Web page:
For Greens, it was the trends that mattered.  And an old reliable trend might have helped Manly become the darling of voters: when voter turn-out is high, Greens do well.  And, as the CBC's Eric Grenier reports, voter turnout for last night's by-election was about 10% higher than the average for all other by-elections held since the Liberals formed government in 2015 (see: "Trudeau, Singh both have reason to worry about Green byelection breakthrough," CBC News, May 7 2019).

338Canada's aggregate of all federal vote intention polls shows the Green Party at just under 10% - and that was before the Nanaimo-Ladysmith by-election.  Green support has been slowly, but steadily building over the past several months - and pollsters and pundits have started to notice.  

We can now put to rest any questions that might still remain about whether the "Green Surge" is for real.  It is.

Acknowledging this reality, though, can only lead to other - sometimes more problematic questions - less about the Green Party itself, and more about how the Green Surge might impact the upcoming national election.
338 Canada - Popular Vote Projection - May 5/19
The Collapse of the New Democrats

With the New Democrats mired in third place under what can only be described as a lackluster leader, their prospects of forming government have completely evaporated.  Polling puts the NDP at around 11% in Quebec - a province that they dominated in 2011 under former leader Jack Layton.  But half of those New Democrats didn't return under Tom Mulcair's leadership in 2015 - and since then, the NDP have gone on to lose Mulcair's old beachhead riding of Outremount in a by-election earlier this year.  

Since about half the New Democratic caucus comes from Quebec, the NDP's numbers in parliament are about to be wiped out.  Throw in the fact that a number of popular New Democrats like Nathan Cullen and Murray Rankin have decided not to run, and even more ridings are going to be put into play.

The rise of the Green Party - if it continues - and the trends suggest that it will - is only going to eat further into the NDP's support.  The NDP, however, can thank the Liberals for also finding their support eroding.  A strong Liberal showing could prove disastrous for the New Democrats, but Justin Trudeau and the Liberals appear to be doing everything in their power to give Canadians a reason to vote for a Party that isn't the Liberal Party.  It's a strange election strategy, but the Liberals might still pull i....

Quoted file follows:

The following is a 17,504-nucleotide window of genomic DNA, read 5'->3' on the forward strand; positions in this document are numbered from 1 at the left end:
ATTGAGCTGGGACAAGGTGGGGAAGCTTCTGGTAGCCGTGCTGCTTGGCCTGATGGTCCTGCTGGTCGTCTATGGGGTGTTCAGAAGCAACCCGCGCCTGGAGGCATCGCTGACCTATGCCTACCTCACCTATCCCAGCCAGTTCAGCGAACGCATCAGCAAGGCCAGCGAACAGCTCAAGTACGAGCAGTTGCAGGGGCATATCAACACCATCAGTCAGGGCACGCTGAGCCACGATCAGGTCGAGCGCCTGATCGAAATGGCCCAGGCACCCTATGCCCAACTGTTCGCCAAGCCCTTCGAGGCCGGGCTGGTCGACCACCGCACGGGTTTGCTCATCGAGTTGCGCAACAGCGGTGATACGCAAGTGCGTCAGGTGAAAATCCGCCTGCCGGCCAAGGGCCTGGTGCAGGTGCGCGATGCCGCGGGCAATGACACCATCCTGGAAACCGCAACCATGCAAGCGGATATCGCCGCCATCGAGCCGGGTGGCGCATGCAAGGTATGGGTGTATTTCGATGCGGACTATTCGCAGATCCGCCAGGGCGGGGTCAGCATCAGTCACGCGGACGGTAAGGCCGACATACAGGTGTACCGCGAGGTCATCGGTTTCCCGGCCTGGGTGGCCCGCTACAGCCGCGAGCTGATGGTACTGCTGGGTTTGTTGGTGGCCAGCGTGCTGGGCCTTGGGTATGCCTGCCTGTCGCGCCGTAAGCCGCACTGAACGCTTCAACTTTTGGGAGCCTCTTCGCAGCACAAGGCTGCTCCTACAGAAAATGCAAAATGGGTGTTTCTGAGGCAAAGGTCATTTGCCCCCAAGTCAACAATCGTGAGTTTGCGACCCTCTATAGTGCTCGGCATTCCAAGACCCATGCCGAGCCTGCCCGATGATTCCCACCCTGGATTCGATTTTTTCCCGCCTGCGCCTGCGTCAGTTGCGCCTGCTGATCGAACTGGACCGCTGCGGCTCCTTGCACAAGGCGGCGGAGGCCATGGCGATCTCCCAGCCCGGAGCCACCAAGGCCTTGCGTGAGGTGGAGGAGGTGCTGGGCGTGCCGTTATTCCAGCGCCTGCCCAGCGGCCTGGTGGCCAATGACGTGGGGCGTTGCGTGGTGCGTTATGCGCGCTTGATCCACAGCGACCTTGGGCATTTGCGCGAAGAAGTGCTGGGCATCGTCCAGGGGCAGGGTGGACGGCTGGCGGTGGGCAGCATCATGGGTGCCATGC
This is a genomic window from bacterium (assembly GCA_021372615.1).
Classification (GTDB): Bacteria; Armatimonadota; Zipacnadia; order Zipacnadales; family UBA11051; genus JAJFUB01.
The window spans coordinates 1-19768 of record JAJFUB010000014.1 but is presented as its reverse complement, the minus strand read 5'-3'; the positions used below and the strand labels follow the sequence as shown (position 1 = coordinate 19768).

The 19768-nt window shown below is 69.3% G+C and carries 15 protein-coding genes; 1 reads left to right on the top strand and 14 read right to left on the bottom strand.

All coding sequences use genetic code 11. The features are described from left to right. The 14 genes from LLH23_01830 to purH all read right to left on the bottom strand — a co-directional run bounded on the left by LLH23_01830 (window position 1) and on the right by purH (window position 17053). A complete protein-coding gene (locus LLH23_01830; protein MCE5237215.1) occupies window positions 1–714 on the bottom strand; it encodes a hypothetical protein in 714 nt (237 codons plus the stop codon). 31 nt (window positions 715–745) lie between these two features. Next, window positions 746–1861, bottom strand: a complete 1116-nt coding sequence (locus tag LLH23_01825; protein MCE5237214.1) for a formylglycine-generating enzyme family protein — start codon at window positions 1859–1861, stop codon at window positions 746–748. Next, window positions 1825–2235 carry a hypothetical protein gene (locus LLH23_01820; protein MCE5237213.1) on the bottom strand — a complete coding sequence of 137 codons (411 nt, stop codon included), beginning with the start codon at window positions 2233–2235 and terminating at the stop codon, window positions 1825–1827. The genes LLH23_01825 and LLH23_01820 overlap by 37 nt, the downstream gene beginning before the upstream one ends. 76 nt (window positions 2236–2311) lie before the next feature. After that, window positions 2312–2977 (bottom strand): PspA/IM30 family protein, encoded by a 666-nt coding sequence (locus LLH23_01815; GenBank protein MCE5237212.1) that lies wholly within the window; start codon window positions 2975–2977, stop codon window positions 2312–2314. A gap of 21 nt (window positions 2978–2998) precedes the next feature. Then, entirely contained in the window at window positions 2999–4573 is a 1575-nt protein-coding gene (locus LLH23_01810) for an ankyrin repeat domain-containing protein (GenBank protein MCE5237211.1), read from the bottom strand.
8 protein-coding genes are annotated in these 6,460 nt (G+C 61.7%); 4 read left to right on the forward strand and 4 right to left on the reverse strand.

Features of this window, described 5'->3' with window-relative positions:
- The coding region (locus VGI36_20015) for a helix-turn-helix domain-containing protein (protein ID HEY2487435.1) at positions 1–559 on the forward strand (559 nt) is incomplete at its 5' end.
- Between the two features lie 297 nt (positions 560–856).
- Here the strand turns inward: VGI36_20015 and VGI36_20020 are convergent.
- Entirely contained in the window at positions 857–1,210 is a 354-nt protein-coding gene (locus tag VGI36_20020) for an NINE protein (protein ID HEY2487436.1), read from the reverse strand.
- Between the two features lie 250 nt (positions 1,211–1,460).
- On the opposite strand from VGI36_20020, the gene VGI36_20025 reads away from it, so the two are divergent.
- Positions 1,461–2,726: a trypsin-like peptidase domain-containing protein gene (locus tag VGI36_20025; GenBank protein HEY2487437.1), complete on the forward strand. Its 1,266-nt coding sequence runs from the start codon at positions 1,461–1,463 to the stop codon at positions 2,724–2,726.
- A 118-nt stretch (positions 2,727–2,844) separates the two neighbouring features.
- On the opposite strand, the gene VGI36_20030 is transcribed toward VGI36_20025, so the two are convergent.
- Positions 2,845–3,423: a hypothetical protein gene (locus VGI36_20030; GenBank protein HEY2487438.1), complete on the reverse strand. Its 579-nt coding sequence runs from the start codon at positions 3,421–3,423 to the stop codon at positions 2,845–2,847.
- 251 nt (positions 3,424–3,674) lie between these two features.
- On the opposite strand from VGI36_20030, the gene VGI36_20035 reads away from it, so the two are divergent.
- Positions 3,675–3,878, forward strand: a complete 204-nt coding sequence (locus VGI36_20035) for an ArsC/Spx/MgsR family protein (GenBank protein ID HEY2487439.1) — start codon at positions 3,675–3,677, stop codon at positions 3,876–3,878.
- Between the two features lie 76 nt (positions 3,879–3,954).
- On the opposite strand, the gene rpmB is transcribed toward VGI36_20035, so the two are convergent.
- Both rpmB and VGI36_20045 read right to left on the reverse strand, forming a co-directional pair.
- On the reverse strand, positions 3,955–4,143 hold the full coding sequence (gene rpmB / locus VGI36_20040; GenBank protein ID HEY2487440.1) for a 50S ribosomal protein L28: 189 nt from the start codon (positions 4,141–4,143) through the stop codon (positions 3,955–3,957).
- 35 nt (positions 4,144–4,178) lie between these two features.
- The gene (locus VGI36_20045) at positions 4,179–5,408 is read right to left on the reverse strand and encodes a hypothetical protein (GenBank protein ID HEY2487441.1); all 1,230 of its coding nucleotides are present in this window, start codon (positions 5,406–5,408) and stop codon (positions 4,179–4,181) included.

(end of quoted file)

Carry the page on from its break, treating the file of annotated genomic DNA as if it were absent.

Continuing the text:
Can the Liberals Still Pull It Off?

No.  I realize that one should never count the Liberals out of anything.  But they're done.  Their support is going to continue to erode.  Unless maybe Justin Trudeau resigns as leader - something he should have done when the Globe and Mail first broke the LavScam story.  Yes, there is still time for the Liberals to turn things around - but given the sheer hatred that so many Canadians appear to have when it comes to Trudeau, it's just not likely going to happen.

Yes, Trudeau might decide to make some big, important policy or program announcement between now and September - something that he hopes would rally voters around the Liberal flag.  But chances are he's going to get that wrong too.  Thing is, he's lost the trust of voters, and he's not going to get it back.  And the biggest announcement in the world isn't going to change that reality for him and the Liberals.

Trudeau's only play might be actually doing something - or causing something to be done - between now and September.  Something that he can point to and say, "I did that, vote for me."  Pretty much the only potentially winning thing he can do now is figure out a way to get shovels in the ground and construction on the Trans Mountain pipeline started.  Couple that action with publicly distancing himself from the Paris climate accord and making peace with new Alberta Premier Jason Kenney - and maybe with Ontario Premier Doug Ford by cancelling the carbon tax - and there's a good chance that he might be able to recover some lost ground with voters on the right side of the political spectrum.

The Conservative Beneficiaries

Trudeau shifting to the right is not at all what I would like for him to do - but it may be the only hope the Liberals now have of getting elected.  And I can't help but think that even a more right-ward leaning Liberal government would be far more preferable to the outcome that I expect now to see on e-day: a Conservative Party majority government.

The hard reality for Greens is this: the better our party does, under this damn antiquated first-past-the-post voting system, the more likely Conservative candidates will be elected. Unless the vote of one of the other party's collapses, the presence of a strong Green in the field is going to change the complexion of the vote at the riding level.